Halligan’s brother defends Minister, says €7,500 award ‘fundamentally wrong’
Independent Alliance Ministers ‘ganged up on’ over Korea trip – McGrath
John Halligan’s brother has defended him after the Workplace Relations Commission found the Minister of State discriminated against a woman during a job interview.
Brendan Halligan was reacting to the commission’s ruling this week that the Department of Enterprise and Innovation should pay compensation of €7,500 to a civil servant whose marital status and children his brother asked about. John Halligan, the Minister of State for Training and Skills, has apologised for his questions and said he will pay the compensation himself.
The Independent Alliance Minister initially claimed he had asked a male candidate the same question, but he later told RTÉ radio he could not remember the exact details of the interview, as it was 14 months ago. The commission heard evidence that he had not asked similar questions of other candidates.
Speaking to Waterford Local Radio (WLR), Brendan Halligan said his brother was “fundamentally wrong” and careless but should not pay the €7,500 himself. Mr Halligan, who was his brother’s general-election agent last year, said that the Minister always stood up for victims.
He also said that the Workplace Relations Commission was “fundamentally wrong in making that sort of payment for that sort of discrimination”.
Brendan Halligan said that he was not minimising what had happened but added: “What I call distress and trauma is a woman or a girl who has been raped. And she makes a decision that she wants to go and have an abortion and she can’t do it, because the supports aren’t in this country to do it.
“I think it becomes easy for someone to say they’ve been discriminated against or hard done by,” he said,
But he said was “not talking about this case particularly”.
The Minister, who is in Thailand on Government business, could not be reached for comment on his brother’s interview.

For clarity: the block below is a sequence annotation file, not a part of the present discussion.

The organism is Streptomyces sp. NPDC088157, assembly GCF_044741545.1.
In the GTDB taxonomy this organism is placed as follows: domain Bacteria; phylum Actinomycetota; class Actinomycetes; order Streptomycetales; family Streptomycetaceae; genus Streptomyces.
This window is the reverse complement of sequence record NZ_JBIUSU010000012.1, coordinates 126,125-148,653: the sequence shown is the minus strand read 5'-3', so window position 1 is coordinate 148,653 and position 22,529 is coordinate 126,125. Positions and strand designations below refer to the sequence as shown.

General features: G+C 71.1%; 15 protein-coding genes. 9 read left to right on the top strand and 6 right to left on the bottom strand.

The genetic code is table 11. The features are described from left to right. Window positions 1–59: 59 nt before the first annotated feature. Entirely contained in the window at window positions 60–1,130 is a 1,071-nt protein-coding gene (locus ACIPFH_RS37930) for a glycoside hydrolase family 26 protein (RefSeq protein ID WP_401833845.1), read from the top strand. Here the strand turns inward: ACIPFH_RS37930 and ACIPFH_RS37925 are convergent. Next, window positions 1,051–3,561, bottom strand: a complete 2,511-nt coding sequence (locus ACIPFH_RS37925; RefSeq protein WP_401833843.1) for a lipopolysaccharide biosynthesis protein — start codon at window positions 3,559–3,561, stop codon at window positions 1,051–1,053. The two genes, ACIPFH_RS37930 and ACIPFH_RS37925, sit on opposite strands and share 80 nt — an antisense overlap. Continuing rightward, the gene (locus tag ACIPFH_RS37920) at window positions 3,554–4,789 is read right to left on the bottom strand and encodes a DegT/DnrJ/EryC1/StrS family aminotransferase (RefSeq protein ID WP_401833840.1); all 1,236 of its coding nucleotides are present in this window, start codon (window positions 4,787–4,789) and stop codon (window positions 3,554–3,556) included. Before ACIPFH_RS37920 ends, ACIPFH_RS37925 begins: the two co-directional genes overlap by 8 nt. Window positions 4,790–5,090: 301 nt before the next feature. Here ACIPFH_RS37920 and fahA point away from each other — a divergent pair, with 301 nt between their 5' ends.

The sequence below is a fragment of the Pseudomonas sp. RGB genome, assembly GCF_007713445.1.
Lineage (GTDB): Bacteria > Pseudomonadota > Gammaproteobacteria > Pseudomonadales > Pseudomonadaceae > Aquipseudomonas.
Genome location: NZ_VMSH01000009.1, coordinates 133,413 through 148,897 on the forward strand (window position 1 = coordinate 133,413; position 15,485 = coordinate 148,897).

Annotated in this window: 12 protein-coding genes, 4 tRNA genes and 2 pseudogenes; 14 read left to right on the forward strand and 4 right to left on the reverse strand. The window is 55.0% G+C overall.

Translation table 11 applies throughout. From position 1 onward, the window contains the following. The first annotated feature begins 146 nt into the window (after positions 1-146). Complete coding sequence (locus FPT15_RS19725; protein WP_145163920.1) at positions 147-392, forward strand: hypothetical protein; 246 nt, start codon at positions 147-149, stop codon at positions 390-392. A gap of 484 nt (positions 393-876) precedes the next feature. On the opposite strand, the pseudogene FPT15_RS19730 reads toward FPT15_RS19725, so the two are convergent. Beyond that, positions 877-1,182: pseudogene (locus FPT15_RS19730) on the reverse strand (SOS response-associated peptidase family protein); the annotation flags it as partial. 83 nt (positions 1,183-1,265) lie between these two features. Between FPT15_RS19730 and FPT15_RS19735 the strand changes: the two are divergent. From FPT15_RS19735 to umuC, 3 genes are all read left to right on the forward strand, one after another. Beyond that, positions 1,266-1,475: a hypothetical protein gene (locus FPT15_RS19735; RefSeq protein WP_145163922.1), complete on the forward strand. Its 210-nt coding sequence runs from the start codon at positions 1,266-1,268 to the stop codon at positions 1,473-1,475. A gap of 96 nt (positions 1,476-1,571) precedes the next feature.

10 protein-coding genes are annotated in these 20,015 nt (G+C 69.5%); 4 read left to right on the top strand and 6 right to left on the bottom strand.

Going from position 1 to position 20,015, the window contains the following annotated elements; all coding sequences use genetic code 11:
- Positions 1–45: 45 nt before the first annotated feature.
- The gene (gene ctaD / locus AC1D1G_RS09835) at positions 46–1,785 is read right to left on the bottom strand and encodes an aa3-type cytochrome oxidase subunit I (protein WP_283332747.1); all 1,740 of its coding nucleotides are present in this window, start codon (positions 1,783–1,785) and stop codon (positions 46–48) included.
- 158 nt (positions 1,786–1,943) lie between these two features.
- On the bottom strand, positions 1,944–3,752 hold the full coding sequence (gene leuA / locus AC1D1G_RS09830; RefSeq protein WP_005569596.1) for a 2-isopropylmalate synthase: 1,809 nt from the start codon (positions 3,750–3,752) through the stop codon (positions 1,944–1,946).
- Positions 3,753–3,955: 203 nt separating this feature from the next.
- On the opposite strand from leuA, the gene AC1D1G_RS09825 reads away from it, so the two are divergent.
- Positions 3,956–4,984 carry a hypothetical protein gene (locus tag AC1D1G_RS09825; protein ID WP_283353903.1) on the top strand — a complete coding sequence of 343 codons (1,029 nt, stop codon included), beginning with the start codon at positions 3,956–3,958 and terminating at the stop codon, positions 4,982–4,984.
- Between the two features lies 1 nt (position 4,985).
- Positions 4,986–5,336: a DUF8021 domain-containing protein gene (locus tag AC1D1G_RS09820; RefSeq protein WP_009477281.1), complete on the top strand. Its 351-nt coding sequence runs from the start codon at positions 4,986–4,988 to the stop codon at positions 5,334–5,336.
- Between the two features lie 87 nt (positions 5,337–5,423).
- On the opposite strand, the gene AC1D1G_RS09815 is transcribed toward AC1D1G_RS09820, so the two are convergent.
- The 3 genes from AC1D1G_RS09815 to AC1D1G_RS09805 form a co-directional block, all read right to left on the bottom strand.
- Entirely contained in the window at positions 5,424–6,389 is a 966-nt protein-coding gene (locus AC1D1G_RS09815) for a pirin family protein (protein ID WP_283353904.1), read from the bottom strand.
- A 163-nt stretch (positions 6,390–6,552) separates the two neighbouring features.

His fellow Independent Alliance Minister of State Kevin Boxer Moran said whether Mr Halligan resigns is a matter for the Taoiseach and the Waterford TD himself, who has said he will not do so.
“But at the same time he is a good minister, he is getting on with his job and he is doing the job,” Mr Moran said.
“As a member of Government I want to apologise to the woman and her family in question in relation to this.
John himself is feeling the pain, and he has brought it upon himself.”
He also described the cancelled peace mission to North Korea by Mr Halligan, Minster for Transport Shane Ross and Minister of State for Disability Issues Finian McGrath as a holiday.
“Korea is off the agenda for now and into the future,” he said, adding that there was “ no one more annoyed” than himself “in relation to what happened with North Korea”.
Mr McGrath said he and his colleagues were “ganged up on” and “ridiculed” over the trip.
He said he was concerned about “groupthink” in Irish society and the media.
“I’m always on about nuclear disarmament.
I think we have major problems in relation to North Korea and the US. I think we have a very volatile situation there, and I will express that voice within Government,” Mr McGrath said.